Hawke smiled. "Without laws, there would be anarchy. Laws are made to prevent injury to ones self or others. People do make bad choices sometimes, but the laws are there to protect the innocent."
Again Norman nodded, watching as the Executive Officer rejoined their little group. "The innocent are those who obey laws?"
"Correct," Hawke said simply.
Ismael nudged Traegen slightly. "We're having a discussion of the base definition of freedom and choice," he said, meeting his Exec's eyes.
Arching a brow, Traegen looked around her. "Really now?"
"Defiant is an emotion chip design?" Norman asked, looking at Traegen.
"Not exactly," Giara replied, then watched as McTalis handed her the padd containing Admiral Henton's correspondence to Mudd. "Defiant's sentience was accidental. The emotional awareness she exhibits is an offshoot of that anomaly," she advised, then scanned the padd's contents. "That rat bastard," she said, lowering her voice and meeting Ismael's gaze.
"How did Ensign McCormick describe it? A random convergence of technologies?" Ismael replied with a slight grin.
Norman remained curious. "Does Defiant have the capability to disobey laws?
Before anyone else could answer, Gayla spoke up. "Norman, do you?"
With a shake of his head, he turned to the doctor. "I may not disobey my six laws, three of Asimov's, three of Kirk's."
Gayla shook her head. "You may not, but could you?"
Norman almost shrugged. "What is the distinction?"
The doctor smiled. "You choose not to disobey. You are acting out your freedom of choice, Norman. Your free will."
Moving beside the doctor, Hawke put his hand on her shoulder. "I think what the doctor is asking you is, could you override your system and disobey a law should you see that it needed to be broken?"
Norman shook his head. "Disobeying a law would be a malfunction. The Norman class must not malfunction. Norman is responsible to coordinate."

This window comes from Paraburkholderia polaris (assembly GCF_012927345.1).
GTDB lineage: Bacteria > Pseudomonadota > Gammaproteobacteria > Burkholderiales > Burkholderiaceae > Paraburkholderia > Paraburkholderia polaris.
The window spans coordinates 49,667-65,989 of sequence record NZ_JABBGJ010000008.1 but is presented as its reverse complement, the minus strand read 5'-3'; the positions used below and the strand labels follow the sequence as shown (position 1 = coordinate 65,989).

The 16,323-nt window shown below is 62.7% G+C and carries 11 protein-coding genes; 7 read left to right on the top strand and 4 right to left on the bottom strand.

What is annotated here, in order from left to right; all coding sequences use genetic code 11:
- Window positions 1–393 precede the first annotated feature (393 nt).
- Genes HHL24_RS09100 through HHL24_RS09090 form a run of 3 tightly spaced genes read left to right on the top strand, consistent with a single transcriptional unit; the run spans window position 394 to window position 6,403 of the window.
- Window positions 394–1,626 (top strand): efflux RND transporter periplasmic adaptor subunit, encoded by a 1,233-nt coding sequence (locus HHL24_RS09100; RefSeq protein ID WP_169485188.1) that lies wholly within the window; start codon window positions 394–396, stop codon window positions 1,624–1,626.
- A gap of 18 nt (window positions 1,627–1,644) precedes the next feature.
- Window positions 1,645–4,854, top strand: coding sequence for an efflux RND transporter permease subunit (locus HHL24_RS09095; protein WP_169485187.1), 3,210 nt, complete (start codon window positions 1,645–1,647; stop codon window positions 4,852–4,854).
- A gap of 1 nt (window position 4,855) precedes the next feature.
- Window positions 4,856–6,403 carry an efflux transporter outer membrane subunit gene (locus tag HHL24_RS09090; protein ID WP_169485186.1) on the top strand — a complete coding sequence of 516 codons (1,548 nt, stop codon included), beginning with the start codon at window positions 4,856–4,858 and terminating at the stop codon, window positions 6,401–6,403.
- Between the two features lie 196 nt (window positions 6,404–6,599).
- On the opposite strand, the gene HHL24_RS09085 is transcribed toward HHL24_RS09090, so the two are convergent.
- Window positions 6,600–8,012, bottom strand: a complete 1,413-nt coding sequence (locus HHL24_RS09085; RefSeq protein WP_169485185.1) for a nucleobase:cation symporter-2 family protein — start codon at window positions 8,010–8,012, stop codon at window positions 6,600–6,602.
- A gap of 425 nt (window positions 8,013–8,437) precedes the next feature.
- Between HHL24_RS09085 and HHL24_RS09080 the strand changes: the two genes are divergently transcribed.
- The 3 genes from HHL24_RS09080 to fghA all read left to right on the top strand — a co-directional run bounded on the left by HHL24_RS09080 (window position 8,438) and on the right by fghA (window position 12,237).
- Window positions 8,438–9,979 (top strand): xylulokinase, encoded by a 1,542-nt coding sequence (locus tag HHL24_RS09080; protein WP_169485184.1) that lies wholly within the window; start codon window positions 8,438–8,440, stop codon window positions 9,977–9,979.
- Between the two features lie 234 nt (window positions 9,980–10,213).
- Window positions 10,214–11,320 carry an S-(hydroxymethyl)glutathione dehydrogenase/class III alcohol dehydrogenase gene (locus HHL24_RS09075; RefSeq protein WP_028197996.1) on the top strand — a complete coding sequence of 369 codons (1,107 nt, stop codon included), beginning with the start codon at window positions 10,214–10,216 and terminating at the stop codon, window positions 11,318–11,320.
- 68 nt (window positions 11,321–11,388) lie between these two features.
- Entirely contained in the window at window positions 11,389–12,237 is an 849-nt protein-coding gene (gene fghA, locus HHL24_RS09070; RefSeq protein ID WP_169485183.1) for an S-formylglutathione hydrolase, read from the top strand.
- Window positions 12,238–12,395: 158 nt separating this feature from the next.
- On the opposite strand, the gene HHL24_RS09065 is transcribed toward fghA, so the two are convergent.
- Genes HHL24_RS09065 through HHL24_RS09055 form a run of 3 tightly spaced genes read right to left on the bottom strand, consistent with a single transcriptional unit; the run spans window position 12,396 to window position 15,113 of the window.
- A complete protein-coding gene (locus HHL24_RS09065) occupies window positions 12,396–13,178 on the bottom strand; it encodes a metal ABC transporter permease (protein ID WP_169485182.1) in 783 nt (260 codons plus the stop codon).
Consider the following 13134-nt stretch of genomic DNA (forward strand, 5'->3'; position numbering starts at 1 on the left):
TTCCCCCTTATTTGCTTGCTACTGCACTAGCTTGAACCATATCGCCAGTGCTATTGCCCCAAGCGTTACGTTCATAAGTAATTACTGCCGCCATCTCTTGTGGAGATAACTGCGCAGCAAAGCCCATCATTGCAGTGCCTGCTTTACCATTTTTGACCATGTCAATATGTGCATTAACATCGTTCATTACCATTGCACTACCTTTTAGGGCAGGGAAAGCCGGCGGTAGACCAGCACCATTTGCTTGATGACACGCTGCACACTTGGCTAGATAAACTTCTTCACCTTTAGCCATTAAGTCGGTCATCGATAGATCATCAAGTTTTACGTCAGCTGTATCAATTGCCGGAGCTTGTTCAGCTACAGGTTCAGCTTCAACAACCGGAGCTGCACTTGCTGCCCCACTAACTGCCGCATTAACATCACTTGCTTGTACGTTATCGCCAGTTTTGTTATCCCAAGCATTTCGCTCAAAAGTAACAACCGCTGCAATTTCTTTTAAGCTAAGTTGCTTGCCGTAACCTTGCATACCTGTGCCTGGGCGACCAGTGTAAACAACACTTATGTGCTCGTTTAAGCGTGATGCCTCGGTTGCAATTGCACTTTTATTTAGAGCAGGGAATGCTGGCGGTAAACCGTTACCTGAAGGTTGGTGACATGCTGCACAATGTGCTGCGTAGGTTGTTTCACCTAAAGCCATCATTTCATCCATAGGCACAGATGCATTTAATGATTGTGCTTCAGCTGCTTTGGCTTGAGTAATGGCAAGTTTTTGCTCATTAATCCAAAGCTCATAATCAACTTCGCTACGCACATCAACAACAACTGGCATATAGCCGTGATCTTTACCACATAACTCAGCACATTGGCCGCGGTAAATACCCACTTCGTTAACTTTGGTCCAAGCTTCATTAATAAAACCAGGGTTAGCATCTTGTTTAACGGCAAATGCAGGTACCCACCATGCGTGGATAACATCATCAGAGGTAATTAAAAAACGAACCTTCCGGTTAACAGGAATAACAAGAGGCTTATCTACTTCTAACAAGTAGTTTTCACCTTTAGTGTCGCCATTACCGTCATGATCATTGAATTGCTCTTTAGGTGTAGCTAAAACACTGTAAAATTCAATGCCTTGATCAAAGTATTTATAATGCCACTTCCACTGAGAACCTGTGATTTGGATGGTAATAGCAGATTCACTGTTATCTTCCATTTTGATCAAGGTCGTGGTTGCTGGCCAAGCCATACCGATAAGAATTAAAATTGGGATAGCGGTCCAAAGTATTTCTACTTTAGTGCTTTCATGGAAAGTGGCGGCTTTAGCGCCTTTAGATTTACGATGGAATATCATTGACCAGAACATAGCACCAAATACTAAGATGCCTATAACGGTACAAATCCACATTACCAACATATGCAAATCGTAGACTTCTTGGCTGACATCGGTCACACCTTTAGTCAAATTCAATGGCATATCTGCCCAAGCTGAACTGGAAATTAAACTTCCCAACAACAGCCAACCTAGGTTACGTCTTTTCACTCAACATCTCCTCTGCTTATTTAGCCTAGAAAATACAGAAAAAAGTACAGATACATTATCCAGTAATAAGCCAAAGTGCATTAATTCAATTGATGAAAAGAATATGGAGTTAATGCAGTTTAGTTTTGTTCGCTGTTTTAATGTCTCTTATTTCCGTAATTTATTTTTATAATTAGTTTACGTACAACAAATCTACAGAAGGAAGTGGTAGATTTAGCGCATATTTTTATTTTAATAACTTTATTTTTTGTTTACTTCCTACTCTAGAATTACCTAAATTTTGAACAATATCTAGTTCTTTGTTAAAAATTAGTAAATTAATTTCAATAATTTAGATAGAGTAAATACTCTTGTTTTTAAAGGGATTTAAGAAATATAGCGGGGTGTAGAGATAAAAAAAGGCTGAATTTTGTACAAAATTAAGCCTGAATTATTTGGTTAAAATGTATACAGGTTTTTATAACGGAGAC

Ismael understood. "Could you override your programming if it were to save the life of another?"
Considering for a moment, Norman nodded. "I must save the life of another, unless it violate their freedom or the freedom of another. This is why I must understand freedom."
"Norman, if I ordered you to submit to dismantling, would you?"
All eyes in the group turned to Traegen Giara.
Norman nodded. "Yes, Please do not do this. Norman is required to coordinate."
"Why?" Traegen Giara and Gayla McTalis asked together.
"Priority two," Norman explained, "is to obey. Priority three is self preservation."
"Shade of the Prime Directive," Ismael said softly.
"Exactly where I'm going with this," the Exec rejoined, then turned back to Norman. "If I ordered you to dismantle Joy Ten, would you?"
After a moment, Norman nodded. "This may violate her freedom."
"Yes, or no," Giara said.
Again, their host nodded. "Yes, I would. She obeys laws. She does not have choices. Therefore, she cannot be free?" His last words were a question.
But Giara still shook her head. "That is not what I asked. I am not asking you to obtain her permission. I asked if you would dismantle her...."
Norman would not be thwarted. "Yes, I would dismantle her."
Hawke frowned. "Norman, why was Joy Ten allowed to join Starfleet?"
"Joy Ten was replicated by the Federation at the request of Joy Seven. Mudd was isolated at the time...."
"All right, Norman, what if Joy did not wish to be dismantled? Would you still do it?"
Norman, met Traegen's eyes. "You are in Joy Ten's valid Starfeet chain of command?"
"Not at the moment...."
Turning away from Giara, Norman looked to Ismael. "Do you wish Joy Ten to be dismantled?"
McTalis shrugged. "Would you if I asked?"